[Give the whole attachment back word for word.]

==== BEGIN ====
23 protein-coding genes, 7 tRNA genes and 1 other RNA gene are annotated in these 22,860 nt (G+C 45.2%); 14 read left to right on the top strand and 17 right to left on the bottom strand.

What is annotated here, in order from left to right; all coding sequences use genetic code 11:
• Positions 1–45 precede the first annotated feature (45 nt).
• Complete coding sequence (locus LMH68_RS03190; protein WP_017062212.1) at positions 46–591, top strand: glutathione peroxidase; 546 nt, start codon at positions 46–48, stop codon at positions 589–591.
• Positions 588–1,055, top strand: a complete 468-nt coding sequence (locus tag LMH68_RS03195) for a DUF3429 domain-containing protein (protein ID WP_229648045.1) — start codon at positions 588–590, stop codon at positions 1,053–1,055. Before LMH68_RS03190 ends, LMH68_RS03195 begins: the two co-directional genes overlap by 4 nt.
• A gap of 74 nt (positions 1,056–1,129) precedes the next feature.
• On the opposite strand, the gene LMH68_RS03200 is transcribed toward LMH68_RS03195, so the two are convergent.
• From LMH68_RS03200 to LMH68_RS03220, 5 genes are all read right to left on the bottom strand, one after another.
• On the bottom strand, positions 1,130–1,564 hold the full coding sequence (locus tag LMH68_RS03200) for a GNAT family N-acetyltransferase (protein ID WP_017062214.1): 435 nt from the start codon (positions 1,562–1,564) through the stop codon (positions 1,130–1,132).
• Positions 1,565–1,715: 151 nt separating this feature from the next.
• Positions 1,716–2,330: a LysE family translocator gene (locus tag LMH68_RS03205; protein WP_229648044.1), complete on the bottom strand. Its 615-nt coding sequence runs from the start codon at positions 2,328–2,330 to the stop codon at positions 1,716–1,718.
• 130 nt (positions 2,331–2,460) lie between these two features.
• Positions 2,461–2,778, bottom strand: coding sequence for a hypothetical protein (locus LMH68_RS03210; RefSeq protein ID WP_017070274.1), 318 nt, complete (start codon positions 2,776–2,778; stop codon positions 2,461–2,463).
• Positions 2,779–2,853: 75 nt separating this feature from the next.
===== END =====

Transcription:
23 protein-coding genes, 7 tRNA genes and 1 other RNA gene are annotated in these 22,860 nt (G+C 45.2%); 14 read left to right on the top strand and 17 right to left on the bottom strand.

What is annotated here, in order from left to right; all coding sequences use genetic code 11:
• Positions 1–45 precede the first annotated feature (45 nt).
• Complete coding sequence (locus LMH68_RS03190; protein WP_017062212.1) at positions 46–591, top strand: glutathione peroxidase; 546 nt, start codon at positions 46–48, stop codon at positions 589–591.
• Positions 588–1,055, top strand: a complete 468-nt coding sequence (locus tag LMH68_RS03195) for a DUF3429 domain-containing protein (protein ID WP_229648045.1) — start codon at positions 588–590, stop codon at positions 1,053–1,055. Before LMH68_RS03190 ends, LMH68_RS03195 begins: the two co-directional genes overlap by 4 nt.
• A gap of 74 nt (positions 1,056–1,129) precedes the next feature.
• On the opposite strand, the gene LMH68_RS03200 is transcribed toward LMH68_RS03195, so the two are convergent.
• From LMH68_RS03200 to LMH68_RS03220, 5 genes are all read right to left on the bottom strand, one after another.
• On the bottom strand, positions 1,130–1,564 hold the full coding sequence (locus tag LMH68_RS03200) for a GNAT family N-acetyltransferase (protein ID WP_017062214.1): 435 nt from the start codon (positions 1,562–1,564) through the stop codon (positions 1,130–1,132).
• Positions 1,565–1,715: 151 nt separating this feature from the next.
• Positions 1,716–2,330: a LysE family translocator gene (locus tag LMH68_RS03205; protein WP_229648044.1), complete on the bottom strand. Its 615-nt coding sequence runs from the start codon at positions 2,328–2,330 to the stop codon at positions 1,716–1,718.
• 130 nt (positions 2,331–2,460) lie between these two features.
• Positions 2,461–2,778, bottom strand: coding sequence for a hypothetical protein (locus LMH68_RS03210; RefSeq protein ID WP_017070274.1), 318 nt, complete (start codon positions 2,776–2,778; stop codon positions 2,461–2,463).
• Positions 2,779–2,853: 75 nt separating this feature from the next.